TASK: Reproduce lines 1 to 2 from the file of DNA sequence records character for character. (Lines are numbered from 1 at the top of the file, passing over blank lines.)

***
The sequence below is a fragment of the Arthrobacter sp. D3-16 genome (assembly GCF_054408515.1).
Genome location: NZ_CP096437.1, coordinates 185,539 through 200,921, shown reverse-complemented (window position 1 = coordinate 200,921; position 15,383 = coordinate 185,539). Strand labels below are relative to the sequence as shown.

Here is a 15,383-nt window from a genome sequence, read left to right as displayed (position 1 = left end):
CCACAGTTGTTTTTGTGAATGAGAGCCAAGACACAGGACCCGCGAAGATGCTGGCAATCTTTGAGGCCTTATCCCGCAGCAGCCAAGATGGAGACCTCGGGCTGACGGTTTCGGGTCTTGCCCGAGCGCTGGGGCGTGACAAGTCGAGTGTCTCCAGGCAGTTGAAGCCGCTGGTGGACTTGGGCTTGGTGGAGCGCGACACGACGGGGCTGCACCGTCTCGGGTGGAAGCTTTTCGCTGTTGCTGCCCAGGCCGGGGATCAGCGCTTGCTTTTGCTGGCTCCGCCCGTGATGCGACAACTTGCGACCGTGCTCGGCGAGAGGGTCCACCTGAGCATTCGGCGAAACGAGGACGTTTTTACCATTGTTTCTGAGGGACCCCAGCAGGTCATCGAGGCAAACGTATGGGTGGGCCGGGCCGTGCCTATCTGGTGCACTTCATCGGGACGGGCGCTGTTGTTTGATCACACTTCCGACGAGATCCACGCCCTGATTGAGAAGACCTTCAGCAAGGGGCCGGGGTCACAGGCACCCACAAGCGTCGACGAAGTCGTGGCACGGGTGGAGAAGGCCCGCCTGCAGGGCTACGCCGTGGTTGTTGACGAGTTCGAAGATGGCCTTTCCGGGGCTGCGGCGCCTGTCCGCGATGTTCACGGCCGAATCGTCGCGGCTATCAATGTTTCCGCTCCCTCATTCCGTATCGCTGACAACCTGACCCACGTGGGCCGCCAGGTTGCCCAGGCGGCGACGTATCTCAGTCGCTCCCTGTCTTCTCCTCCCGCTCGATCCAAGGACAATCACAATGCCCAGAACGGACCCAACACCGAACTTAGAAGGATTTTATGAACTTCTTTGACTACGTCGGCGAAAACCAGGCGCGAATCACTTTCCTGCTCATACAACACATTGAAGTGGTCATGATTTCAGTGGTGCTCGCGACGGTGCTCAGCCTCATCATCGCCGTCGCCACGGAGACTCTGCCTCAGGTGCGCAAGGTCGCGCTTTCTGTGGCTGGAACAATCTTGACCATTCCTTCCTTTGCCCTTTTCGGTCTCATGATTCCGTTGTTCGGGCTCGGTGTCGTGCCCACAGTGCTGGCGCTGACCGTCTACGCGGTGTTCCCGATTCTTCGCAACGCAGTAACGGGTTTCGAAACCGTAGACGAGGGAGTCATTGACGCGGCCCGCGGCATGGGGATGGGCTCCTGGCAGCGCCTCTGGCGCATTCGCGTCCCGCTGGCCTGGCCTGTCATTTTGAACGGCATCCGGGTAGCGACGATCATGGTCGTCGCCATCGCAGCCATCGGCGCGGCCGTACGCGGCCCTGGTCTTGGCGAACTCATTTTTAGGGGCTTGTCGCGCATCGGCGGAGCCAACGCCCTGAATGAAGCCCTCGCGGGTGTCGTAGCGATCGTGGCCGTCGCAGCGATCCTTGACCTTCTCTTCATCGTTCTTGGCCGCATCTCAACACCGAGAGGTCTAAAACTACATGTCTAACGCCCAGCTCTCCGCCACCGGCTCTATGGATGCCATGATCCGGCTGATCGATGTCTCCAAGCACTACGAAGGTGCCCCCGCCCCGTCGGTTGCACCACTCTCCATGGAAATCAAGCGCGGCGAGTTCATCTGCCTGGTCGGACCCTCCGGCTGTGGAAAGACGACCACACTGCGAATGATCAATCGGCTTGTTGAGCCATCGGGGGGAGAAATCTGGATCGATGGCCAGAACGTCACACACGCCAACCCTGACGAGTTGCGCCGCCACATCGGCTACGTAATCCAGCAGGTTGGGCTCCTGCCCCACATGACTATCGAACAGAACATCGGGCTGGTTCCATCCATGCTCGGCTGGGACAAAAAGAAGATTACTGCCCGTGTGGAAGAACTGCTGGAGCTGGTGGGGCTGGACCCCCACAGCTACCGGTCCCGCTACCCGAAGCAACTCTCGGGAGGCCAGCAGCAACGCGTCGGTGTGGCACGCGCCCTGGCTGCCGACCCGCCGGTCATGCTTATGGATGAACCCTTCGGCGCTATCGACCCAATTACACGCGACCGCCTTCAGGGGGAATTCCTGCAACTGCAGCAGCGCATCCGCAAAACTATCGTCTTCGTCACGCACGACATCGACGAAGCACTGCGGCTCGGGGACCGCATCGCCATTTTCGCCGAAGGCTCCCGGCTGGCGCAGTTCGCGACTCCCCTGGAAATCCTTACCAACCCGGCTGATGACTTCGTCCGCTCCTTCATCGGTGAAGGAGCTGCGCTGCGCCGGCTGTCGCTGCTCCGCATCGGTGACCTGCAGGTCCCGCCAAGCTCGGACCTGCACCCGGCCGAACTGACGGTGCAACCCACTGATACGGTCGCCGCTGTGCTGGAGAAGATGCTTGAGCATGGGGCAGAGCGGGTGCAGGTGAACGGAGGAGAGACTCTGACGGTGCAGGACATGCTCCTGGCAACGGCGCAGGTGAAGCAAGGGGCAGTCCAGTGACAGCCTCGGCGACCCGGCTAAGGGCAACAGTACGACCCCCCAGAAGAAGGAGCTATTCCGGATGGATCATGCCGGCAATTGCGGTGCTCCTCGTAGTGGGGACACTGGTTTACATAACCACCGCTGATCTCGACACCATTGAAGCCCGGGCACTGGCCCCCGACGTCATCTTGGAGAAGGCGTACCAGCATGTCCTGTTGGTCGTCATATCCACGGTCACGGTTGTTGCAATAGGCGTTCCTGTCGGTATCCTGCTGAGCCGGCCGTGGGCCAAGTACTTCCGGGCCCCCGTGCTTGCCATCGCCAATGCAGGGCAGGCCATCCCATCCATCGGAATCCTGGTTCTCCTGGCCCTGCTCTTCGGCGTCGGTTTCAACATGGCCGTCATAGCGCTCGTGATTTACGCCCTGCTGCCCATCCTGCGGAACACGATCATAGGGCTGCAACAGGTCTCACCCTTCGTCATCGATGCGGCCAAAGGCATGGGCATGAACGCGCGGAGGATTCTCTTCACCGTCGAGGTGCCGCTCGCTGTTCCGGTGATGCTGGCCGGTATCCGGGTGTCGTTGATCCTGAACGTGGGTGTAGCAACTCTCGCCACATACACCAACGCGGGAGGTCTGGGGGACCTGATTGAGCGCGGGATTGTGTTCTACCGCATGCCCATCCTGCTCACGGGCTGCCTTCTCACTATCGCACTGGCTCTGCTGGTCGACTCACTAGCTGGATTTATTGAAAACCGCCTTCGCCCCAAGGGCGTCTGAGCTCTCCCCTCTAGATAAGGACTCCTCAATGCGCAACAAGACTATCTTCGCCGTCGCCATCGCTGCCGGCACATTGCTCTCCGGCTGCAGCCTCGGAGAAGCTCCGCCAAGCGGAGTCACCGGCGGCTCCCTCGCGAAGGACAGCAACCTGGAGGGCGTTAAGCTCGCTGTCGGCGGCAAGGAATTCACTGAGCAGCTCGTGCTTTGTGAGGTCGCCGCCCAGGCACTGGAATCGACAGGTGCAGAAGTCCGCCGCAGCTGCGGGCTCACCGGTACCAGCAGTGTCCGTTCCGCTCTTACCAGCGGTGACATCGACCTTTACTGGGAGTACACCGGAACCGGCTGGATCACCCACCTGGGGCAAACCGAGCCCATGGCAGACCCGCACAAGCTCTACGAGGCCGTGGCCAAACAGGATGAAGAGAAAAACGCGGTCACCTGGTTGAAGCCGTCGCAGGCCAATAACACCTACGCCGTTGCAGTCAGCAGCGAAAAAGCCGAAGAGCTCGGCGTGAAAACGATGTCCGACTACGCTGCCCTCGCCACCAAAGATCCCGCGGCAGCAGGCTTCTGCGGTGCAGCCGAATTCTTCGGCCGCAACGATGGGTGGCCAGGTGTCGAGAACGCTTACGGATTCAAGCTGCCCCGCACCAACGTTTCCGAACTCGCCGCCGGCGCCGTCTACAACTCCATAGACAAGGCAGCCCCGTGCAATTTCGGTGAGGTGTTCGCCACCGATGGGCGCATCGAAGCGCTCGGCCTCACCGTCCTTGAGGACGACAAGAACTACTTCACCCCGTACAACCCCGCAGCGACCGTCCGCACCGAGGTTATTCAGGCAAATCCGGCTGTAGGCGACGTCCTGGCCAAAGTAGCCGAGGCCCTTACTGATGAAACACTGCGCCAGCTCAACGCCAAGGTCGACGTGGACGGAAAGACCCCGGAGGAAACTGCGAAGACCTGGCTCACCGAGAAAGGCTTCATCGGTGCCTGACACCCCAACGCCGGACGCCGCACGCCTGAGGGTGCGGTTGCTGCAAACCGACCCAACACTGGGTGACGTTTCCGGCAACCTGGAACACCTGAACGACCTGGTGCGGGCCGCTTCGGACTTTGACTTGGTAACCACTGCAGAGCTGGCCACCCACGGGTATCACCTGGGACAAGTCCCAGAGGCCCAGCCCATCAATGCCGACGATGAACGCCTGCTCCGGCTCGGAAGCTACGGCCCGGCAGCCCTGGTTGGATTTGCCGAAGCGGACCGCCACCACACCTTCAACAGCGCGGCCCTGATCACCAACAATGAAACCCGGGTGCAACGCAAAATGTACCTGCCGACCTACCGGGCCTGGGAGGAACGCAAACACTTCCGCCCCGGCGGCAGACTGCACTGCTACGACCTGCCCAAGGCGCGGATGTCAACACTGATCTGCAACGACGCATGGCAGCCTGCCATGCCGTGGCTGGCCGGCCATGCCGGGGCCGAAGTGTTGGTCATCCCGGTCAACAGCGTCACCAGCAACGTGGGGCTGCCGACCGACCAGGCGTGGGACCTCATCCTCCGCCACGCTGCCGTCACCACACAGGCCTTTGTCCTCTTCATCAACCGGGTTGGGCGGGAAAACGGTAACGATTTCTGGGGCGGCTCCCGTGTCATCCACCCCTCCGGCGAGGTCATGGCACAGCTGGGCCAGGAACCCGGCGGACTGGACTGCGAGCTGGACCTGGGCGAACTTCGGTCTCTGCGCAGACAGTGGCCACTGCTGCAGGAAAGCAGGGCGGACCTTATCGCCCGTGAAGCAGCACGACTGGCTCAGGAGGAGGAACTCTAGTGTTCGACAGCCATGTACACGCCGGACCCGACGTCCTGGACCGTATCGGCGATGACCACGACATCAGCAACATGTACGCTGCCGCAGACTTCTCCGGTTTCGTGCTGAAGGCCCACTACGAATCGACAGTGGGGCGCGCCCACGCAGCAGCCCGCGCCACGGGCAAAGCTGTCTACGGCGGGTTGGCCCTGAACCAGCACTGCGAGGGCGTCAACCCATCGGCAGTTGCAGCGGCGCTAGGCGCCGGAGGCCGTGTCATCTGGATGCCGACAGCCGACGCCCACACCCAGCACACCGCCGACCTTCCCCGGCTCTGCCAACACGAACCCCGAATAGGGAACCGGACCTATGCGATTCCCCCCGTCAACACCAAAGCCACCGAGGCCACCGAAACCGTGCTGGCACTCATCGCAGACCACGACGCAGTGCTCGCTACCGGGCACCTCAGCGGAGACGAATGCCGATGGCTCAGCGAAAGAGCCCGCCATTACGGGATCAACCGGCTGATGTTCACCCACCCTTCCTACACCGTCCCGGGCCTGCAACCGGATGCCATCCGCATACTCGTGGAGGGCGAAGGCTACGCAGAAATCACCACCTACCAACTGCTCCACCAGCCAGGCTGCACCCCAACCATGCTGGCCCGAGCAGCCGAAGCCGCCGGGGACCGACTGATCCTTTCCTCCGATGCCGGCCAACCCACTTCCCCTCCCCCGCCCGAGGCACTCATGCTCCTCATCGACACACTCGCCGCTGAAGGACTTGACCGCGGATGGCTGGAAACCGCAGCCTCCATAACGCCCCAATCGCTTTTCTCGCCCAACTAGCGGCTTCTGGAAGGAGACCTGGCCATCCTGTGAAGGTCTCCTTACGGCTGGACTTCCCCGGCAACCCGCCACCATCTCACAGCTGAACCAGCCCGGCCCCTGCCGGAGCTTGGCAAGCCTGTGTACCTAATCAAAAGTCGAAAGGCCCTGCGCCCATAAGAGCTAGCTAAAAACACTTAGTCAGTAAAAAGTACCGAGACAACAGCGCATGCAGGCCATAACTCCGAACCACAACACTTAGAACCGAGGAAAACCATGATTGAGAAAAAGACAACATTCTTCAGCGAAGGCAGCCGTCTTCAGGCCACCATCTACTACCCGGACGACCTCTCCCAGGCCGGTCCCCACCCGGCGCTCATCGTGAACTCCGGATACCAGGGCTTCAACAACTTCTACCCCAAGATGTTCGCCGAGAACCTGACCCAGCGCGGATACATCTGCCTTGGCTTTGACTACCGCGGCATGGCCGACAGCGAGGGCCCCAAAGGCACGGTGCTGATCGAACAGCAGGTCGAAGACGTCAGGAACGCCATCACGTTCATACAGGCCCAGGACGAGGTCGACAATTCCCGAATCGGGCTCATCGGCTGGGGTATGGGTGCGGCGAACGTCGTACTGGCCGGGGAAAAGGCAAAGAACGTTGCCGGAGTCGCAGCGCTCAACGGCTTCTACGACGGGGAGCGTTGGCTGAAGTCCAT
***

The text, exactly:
The sequence below is a fragment of the Arthrobacter sp. D3-16 genome (assembly GCF_054408515.1).
Genome location: NZ_CP096437.1, coordinates 185,539 through 200,921, shown reverse-complemented (window position 1 = coordinate 200,921; position 15,383 = coordinate 185,539). Strand labels below are relative to the sequence as shown.